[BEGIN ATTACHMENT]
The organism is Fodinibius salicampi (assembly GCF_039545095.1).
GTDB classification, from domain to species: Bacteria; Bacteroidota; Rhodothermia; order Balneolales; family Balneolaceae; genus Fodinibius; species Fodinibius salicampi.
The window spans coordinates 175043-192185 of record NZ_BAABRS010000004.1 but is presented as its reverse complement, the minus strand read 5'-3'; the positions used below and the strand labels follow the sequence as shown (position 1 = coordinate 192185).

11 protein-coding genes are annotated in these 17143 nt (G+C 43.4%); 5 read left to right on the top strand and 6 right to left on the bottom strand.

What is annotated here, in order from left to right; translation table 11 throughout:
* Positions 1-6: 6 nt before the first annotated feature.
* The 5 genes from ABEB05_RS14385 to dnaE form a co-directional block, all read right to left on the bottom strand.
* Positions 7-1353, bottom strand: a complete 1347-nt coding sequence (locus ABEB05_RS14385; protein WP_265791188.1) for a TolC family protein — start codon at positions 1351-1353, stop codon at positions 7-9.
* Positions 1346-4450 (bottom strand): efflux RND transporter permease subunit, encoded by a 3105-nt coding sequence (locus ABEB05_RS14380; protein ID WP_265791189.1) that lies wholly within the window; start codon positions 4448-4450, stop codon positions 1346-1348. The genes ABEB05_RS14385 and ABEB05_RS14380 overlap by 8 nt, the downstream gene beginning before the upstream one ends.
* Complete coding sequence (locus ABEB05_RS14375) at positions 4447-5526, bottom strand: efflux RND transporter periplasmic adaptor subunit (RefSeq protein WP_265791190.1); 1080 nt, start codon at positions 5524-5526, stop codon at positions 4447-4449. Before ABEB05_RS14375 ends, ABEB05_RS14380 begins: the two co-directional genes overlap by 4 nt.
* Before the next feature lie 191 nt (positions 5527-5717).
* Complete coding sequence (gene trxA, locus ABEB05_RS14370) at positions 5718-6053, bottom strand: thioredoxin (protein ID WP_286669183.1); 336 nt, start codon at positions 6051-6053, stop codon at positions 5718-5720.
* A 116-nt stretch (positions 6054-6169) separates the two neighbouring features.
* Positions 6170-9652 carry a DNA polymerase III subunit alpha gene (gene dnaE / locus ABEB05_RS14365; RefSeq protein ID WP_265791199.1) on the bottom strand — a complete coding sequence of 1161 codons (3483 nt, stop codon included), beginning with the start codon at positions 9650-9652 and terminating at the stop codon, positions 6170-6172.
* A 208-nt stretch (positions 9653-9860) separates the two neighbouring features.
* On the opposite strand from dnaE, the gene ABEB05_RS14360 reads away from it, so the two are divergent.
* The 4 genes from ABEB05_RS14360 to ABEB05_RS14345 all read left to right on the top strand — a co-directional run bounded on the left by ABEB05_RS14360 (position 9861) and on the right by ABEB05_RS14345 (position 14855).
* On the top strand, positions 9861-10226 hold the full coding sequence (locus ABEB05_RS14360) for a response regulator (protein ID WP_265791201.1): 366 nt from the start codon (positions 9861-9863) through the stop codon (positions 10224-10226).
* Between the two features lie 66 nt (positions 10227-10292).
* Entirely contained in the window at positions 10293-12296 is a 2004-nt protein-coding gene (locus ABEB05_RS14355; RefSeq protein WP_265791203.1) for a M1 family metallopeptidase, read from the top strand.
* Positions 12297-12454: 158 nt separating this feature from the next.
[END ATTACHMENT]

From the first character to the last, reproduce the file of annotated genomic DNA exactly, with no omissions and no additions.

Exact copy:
The organism is Fodinibius salicampi (assembly GCF_039545095.1).
GTDB classification, from domain to species: Bacteria; Bacteroidota; Rhodothermia; order Balneolales; family Balneolaceae; genus Fodinibius; species Fodinibius salicampi.
The window spans coordinates 175043-192185 of record NZ_BAABRS010000004.1 but is presented as its reverse complement, the minus strand read 5'-3'; the positions used below and the strand labels follow the sequence as shown (position 1 = coordinate 192185).

11 protein-coding genes are annotated in these 17143 nt (G+C 43.4%); 5 read left to right on the top strand and 6 right to left on the bottom strand.

What is annotated here, in order from left to right; translation table 11 throughout:
* Positions 1-6: 6 nt before the first annotated feature.
* The 5 genes from ABEB05_RS14385 to dnaE form a co-directional block, all read right to left on the bottom strand.
* Positions 7-1353, bottom strand: a complete 1347-nt coding sequence (locus ABEB05_RS14385; protein WP_265791188.1) for a TolC family protein — start codon at positions 1351-1353, stop codon at positions 7-9.
* Positions 1346-4450 (bottom strand): efflux RND transporter permease subunit, encoded by a 3105-nt coding sequence (locus ABEB05_RS14380; protein ID WP_265791189.1) that lies wholly within the window; start codon positions 4448-4450, stop codon positions 1346-1348. The genes ABEB05_RS14385 and ABEB05_RS14380 overlap by 8 nt, the downstream gene beginning before the upstream one ends.
* Complete coding sequence (locus ABEB05_RS14375) at positions 4447-5526, bottom strand: efflux RND transporter periplasmic adaptor subunit (RefSeq protein WP_265791190.1); 1080 nt, start codon at positions 5524-5526, stop codon at positions 4447-4449. Before ABEB05_RS14375 ends, ABEB05_RS14380 begins: the two co-directional genes overlap by 4 nt.
* Before the next feature lie 191 nt (positions 5527-5717).
* Complete coding sequence (gene trxA, locus ABEB05_RS14370) at positions 5718-6053, bottom strand: thioredoxin (protein ID WP_286669183.1); 336 nt, start codon at positions 6051-6053, stop codon at positions 5718-5720.
* A 116-nt stretch (positions 6054-6169) separates the two neighbouring features.
* Positions 6170-9652 carry a DNA polymerase III subunit alpha gene (gene dnaE / locus ABEB05_RS14365; RefSeq protein ID WP_265791199.1) on the bottom strand — a complete coding sequence of 1161 codons (3483 nt, stop codon included), beginning with the start codon at positions 9650-9652 and terminating at the stop codon, positions 6170-6172.
* A 208-nt stretch (positions 9653-9860) separates the two neighbouring features.
* On the opposite strand from dnaE, the gene ABEB05_RS14360 reads away from it, so the two are divergent.
* The 4 genes from ABEB05_RS14360 to ABEB05_RS14345 all read left to right on the top strand — a co-directional run bounded on the left by ABEB05_RS14360 (position 9861) and on the right by ABEB05_RS14345 (position 14855).
* On the top strand, positions 9861-10226 hold the full coding sequence (locus ABEB05_RS14360) for a response regulator (protein ID WP_265791201.1): 366 nt from the start codon (positions 9861-9863) through the stop codon (positions 10224-10226).
* Between the two features lie 66 nt (positions 10227-10292).
* Entirely contained in the window at positions 10293-12296 is a 2004-nt protein-coding gene (locus ABEB05_RS14355; RefSeq protein WP_265791203.1) for a M1 family metallopeptidase, read from the top strand.
* Positions 12297-12454: 158 nt separating this feature from the next.